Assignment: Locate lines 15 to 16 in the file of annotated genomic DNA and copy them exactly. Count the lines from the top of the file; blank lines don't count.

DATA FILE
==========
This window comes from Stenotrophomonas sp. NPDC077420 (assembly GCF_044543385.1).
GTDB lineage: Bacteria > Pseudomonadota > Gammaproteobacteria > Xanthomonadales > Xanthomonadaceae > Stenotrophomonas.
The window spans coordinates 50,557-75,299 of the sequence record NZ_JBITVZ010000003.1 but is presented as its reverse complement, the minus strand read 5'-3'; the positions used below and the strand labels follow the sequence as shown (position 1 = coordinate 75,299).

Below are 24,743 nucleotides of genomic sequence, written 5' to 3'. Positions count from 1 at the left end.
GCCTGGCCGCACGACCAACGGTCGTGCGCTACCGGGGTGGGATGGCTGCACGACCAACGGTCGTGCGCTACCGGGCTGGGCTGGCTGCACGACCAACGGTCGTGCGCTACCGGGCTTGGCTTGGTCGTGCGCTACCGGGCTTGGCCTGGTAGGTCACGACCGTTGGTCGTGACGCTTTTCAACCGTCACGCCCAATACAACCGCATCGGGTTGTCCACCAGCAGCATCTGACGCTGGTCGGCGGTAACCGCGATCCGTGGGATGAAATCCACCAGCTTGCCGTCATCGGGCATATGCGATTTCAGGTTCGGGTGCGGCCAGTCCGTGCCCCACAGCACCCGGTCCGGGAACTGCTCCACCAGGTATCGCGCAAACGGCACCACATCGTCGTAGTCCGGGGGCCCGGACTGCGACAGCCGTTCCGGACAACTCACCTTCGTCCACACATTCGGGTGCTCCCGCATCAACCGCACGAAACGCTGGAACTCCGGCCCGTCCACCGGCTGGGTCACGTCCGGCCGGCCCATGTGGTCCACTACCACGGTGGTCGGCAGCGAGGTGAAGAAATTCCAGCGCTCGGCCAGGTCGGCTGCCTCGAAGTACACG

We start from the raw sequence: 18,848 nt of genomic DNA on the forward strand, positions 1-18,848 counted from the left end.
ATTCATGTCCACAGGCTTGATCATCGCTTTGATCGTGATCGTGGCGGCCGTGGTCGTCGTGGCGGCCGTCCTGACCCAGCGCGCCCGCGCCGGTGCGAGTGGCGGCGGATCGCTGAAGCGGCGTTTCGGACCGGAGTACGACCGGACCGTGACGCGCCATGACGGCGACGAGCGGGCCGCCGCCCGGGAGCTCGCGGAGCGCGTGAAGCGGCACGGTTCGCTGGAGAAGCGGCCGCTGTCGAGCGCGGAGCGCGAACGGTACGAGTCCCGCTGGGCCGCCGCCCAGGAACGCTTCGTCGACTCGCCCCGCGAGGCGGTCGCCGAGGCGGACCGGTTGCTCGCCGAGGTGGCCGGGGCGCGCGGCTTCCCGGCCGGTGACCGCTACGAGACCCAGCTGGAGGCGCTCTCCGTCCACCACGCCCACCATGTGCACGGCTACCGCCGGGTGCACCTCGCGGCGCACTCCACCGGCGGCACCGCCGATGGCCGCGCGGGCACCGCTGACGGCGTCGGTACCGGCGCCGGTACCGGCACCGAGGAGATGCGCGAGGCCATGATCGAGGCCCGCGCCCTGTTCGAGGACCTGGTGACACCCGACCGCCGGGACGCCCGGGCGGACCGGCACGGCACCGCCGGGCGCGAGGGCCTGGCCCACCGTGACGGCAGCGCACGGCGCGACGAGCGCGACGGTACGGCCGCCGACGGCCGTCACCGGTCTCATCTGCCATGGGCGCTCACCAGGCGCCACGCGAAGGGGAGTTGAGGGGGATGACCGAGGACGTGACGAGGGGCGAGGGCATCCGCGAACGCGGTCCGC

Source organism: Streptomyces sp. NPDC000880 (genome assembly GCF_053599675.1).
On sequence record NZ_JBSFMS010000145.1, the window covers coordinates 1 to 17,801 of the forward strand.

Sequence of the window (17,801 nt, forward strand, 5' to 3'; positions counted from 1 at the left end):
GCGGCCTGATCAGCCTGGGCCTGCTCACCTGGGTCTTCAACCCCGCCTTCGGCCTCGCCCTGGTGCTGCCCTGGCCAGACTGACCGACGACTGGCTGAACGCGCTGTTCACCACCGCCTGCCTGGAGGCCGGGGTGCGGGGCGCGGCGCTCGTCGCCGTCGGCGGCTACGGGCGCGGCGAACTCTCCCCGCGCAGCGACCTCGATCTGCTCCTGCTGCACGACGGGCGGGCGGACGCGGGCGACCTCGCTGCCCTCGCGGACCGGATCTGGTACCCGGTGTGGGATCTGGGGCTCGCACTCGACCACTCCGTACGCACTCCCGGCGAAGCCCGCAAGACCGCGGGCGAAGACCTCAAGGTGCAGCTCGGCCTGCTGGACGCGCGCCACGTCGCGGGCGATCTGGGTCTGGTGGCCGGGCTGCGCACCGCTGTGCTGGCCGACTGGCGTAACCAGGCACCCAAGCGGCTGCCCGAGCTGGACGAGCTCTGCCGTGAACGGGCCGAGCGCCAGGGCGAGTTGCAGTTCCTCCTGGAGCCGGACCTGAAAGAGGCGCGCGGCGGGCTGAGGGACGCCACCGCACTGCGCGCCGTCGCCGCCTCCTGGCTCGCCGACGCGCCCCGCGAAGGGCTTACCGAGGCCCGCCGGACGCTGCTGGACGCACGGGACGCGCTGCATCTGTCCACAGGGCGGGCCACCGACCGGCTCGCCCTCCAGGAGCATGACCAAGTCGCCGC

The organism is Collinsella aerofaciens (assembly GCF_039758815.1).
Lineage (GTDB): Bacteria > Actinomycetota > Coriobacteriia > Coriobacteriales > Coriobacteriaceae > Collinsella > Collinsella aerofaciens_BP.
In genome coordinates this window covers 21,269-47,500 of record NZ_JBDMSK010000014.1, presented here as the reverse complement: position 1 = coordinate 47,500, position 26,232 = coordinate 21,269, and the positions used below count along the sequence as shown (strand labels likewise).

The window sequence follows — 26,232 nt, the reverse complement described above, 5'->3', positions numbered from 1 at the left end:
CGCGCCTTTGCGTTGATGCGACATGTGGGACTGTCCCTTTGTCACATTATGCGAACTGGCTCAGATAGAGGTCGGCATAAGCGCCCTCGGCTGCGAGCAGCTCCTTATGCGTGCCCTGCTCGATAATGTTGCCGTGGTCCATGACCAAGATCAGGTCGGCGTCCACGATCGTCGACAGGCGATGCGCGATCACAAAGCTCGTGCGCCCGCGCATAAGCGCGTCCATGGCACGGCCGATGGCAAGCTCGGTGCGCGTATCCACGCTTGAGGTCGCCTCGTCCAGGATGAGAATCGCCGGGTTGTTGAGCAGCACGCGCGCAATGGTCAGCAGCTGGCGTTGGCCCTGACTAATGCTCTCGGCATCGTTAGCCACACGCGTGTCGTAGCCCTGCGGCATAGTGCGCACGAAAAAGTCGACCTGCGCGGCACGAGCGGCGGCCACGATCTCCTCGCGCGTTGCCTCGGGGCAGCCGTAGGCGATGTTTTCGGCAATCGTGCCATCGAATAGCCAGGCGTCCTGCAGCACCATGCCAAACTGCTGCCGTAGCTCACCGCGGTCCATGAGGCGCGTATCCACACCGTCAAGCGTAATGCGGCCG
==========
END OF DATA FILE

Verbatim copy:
The window sequence follows — 26,232 nt, the reverse complement described above, 5'->3', positions numbered from 1 at the left end:
CGCGCCTTTGCGTTGATGCGACATGTGGGACTGTCCCTTTGTCACATTATGCGAACTGGCTCAGATAGAGGTCGGCATAAGCGCCCTCGGCTGCGAGCAGCTCCTTATGCGTGCCCTGCTCGATAATGTTGCCGTGGTCCATGACCAAGATCAGGTCGGCGTCCACGATCGTCGACAGGCGATGCGCGATCACAAAGCTCGTGCGCCCGCGCATAAGCGCGTCCATGGCACGGCCGATGGCAAGCTCGGTGCGCGTATCCACGCTTGAGGTCGCCTCGTCCAGGATGAGAATCGCCGGGTTGTTGAGCAGCACGCGCGCAATGGTCAGCAGCTGGCGTTGGCCCTGACTAATGCTCTCGGCATCGTTAGCCACACGCGTGTCGTAGCCCTGCGGCATAGTGCGCACGAAAAAGTCGACCTGCGCGGCACGAGCGGCGGCCACGATCTCCTCGCGCGTTGCCTCGGGGCAGCCGTAGGCGATGTTTTCGGCAATCGTGCCATCGAATAGCCAGGCGTCCTGCAGCACCATGCCAAACTGCTGCCGTAGCTCACCGCGGTCCATGAGGCGCGTATCCACACCGTCAAGCGTAATGCGGCCG